The first time Joseph Cotton's war correspondent Holly Martins discovers his presumed dead friend, Harry Lime (Orson Welles), in postwar Vienna, the moment packs a powerful punch.

'Wait until you see the sequence in pristine high-definition video,' says Peter Becker.

Carol Reed's 1949 classic The Third Man is one of five titles Becker's boutique New York-based arthouse DVD publisher Criterion is issuing on Blu-ray (November 18). The company is also releasing Wong Kar Wai's Chungking Express and Wes Anderson's Bottle Rocket simultaneously in both standard and high-definition formats.

Additionally, the company is making available Nicolas Roeg's The Man Who Fell To Earth and Bernardo Bertolucci's The Last Emperor. In total, Criterion has announced 13 titles on its first wave of high-definition offerings.

For a publisher already considered the worldwide gold standard for the quality of its digital transfers and the scholarship and range of supplementary materials, offering titles in high definition is the logical next step of the company's evolution, says Becker.

'We're not telling people they need to switch. There's a large audience of loyal Criterion viewers who are very happy with their (standard collection). We don't feel any need to fix something that they don't feel is broken.

'On the other hand, there's a very sizable and vocal part of our audience that has been in touch with us the last year-and-a-half trying to encourage us to make some films available in high definition.'

The strong customer identification for a company that publishes predominantly arthouse and foreign-language titles, Becker says releasing high-definition titles fits the company's corporate prerogative of presenting films in the finest available quality. Since 2000, Becker says virtually all of Criterion's scrupulous remastering or restoration work is done in high definition.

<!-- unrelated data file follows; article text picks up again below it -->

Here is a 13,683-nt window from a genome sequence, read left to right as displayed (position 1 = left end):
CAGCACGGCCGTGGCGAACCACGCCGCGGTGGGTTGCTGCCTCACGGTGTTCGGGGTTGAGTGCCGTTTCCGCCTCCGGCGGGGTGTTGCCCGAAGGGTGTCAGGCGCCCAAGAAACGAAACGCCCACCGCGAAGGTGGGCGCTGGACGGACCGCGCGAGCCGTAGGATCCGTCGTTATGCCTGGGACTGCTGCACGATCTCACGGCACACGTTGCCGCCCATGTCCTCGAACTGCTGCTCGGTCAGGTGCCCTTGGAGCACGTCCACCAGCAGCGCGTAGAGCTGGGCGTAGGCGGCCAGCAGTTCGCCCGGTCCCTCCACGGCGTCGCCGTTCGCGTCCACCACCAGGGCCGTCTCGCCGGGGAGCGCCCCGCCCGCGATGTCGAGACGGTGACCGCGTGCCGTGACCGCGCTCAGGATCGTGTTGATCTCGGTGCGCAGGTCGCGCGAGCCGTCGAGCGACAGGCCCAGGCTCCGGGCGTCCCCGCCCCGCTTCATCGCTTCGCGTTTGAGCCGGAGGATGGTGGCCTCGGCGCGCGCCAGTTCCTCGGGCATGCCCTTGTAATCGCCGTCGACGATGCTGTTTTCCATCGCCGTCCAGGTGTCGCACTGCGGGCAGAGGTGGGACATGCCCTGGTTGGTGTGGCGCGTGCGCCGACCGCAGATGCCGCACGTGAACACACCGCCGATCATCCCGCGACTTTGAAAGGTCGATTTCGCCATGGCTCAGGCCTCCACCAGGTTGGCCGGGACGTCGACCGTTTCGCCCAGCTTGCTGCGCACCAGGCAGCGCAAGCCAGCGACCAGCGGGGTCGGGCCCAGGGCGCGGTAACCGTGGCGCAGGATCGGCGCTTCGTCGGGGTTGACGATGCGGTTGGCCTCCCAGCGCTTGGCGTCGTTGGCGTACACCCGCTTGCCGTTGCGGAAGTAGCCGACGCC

'As a way of delivering the highest-quality picture and sound that we can, Blu-ray is fantastic,' he says. 'I can't tell you how satisfactory it is to not have to compress the hell out of these gorgeous high-definition masters.

'For the first time, we have enough resolution to (capture) the film grain instead of trying to create an impression of the film grain.'

In part not to alienate its deeply faithful customer base, Criterion is releasing the high-definition titles at the same price as the standard editions. 'We're taking an exploratory view of this,' says Becker. 'In terms of the volumes of releases and the rhythm and speed that we'll release, that is a little bit open. If there's strong support, we may be able to bring more out.'